The FDA (U.S. Food & Drug Administration) has found a new way to punish us.
Our penchant for Roquefort cheese is again being tested.
They've imposed new regulations concerning that old fiction
about raw milk and the need to reduce bacteria, blah, blah, blah.
Singling out my lifelong friend Roquefort, the celebrated blue cheese has been
burdened with yet another cross to bear in the U.S.
New guidelines have recently been enacted, demanding that Roquefort
producers reduce the amount of bacteria in their cheese.
Give me a break.
The blue vein (penicillium roqueforti) is what gives Roquefort its character.
Mankind has been consuming this cheese since around 79 A.D.
so how can it be bad for you?
Piquant and exotic, I refuse to throw in the towel on beautiful blue Roquefort.
FDA, listen up! Your restrictions are totally out of bounds.
That's like calling my mother ugly.
in the pecking order of a country that boasts 500 different types of fromage.
Produced in the department of Aveyron, the cheese (by law) must hail from
the caves surrounding a little village called Roquefort-sur-Soulzon.
These caves produce a natural type of fungus which give the
cheese its characteristic twang.
The cheese begins as raw ewe's milk and packs a wallop as it slowly develops
its characteristic deep blue-green veins during the careful aging process.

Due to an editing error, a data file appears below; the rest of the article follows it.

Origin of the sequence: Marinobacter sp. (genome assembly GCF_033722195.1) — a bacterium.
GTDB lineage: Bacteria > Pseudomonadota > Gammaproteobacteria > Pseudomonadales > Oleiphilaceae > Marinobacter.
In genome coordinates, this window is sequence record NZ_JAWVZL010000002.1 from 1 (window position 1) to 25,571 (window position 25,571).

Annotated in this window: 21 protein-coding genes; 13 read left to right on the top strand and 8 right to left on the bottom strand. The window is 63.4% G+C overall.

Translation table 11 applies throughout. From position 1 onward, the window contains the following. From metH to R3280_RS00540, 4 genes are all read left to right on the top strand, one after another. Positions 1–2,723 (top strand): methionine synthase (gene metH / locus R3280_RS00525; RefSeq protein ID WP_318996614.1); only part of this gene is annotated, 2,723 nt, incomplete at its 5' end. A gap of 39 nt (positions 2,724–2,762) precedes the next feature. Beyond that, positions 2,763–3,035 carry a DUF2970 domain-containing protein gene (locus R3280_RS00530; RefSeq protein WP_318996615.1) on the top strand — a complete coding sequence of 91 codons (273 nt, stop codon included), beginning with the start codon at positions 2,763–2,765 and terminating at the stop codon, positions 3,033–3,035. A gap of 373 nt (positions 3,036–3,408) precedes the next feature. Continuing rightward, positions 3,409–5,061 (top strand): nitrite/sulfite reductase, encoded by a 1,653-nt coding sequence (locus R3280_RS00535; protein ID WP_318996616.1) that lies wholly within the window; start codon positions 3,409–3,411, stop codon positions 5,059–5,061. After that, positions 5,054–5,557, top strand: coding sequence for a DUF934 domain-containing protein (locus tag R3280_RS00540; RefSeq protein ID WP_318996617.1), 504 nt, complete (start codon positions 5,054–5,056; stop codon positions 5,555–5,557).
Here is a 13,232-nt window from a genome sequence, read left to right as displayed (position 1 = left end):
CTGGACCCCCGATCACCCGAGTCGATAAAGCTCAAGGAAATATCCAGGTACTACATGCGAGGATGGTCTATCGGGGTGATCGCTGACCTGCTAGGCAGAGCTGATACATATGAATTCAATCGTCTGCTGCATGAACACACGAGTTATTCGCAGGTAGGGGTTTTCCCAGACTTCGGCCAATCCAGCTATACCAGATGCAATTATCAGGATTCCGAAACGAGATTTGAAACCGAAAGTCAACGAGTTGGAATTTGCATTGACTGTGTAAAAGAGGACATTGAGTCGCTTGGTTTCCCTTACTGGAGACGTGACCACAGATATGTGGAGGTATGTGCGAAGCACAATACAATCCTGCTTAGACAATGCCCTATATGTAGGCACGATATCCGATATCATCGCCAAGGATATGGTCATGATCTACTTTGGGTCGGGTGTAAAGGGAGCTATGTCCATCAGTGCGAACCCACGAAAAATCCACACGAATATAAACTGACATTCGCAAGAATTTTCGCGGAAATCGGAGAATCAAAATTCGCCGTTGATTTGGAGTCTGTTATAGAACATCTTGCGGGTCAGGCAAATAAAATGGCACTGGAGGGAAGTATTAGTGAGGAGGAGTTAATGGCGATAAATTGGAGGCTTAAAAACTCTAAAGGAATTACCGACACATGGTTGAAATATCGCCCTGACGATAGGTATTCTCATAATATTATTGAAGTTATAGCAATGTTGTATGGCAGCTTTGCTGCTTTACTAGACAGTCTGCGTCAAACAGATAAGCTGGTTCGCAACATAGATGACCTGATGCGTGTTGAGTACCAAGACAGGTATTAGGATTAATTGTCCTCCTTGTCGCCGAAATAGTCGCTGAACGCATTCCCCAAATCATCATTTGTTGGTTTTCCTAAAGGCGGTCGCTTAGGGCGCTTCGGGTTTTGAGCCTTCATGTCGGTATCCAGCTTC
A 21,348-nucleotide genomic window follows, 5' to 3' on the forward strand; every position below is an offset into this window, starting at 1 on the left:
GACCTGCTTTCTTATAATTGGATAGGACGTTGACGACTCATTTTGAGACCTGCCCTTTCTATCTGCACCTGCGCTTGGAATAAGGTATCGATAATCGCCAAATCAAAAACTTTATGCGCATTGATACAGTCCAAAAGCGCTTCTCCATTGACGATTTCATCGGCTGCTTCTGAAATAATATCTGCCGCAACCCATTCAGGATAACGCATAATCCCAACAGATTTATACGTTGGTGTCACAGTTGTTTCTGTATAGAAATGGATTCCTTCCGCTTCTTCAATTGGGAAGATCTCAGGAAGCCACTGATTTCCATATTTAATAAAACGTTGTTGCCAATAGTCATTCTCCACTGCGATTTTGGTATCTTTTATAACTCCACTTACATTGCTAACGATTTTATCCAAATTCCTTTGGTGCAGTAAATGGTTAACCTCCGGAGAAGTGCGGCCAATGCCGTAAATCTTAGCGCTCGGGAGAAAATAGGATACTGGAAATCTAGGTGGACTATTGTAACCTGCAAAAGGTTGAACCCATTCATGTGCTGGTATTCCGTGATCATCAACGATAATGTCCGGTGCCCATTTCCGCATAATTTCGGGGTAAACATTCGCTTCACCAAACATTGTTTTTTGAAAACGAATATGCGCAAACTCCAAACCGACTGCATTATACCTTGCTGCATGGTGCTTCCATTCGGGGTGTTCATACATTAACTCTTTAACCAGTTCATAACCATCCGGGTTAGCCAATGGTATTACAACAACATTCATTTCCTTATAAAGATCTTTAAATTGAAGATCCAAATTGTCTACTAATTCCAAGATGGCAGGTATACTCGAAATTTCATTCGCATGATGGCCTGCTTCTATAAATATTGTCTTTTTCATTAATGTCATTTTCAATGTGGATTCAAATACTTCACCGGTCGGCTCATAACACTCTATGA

The legend of Roquefort goes something like this.
A beautiful young lady caught a shepherd's attention as he sat down
to his usual lunch of cheese curds and bread.
Leaving his lunch in a nearby cave in order to pursue the young lass, he returned
much later, discovering a moldy cheese unlike anything he had ever seen.
His hunger overtook his fear and he tried a taste, discovering
the fantastic flavor and punch of the blue cheese.
So maybe now we know why cheese and love go hand in hand.
The adorable little town, dedicated to the art of cheese making,
made us love our favorite blue even more.
The Papillon tour was both lively and educational, with a memorable reward
at the end --- a sampling of their delicious product.
The best part was seeing how they bake the large round peasant loaves --
purposely baked at high temperatures until the crust is very dark, almost burnt
but still a bit underdone on the inside in order to promote the mold --
and allow the natural process to take it course.
It inspired us to find a nearby country auberge, where we enjoyed
a Roquefort omelette for lunch, always a good idea.
This is what makes France so special.
Tradition, pride, ingenuity and the horse sense to know what's good.
Roquefort cheese has been lauded for its anti-inflammatory properties,
contributing to the legend of The French Paradox.
There are some who dare to claim that it actually promotes cardiovascular health.
Seems more believable than the bunk that this particular bacteria may be bad for you.
After all, haven't many of us started adding bacteria (via probiotics) to aid digestive health? Roquefort tastes far better than adding one more supplement to our daily ritual.
Think of all the good things in life that are blue:
the beautiful blue sky, the deep blue sea, Cookie Monster, Paul Newman's eyes,
bluebirds, sapphires, ...... the list goes on.
Perhaps LeAnn Rimes' hit "Blue" could be our anthem, "Blue, oh so lonesome for you."
Perhaps I should thank the F.D.A.
I guess I'll be forced to go to Paris to fulfill my cheese dependence.
Time to start making plans for a Roquefort soufflé at La Cigale Recamier
or a cheese platter at Astier, or (insert favorite here!)......
Suddenly, I'm not quite so blue!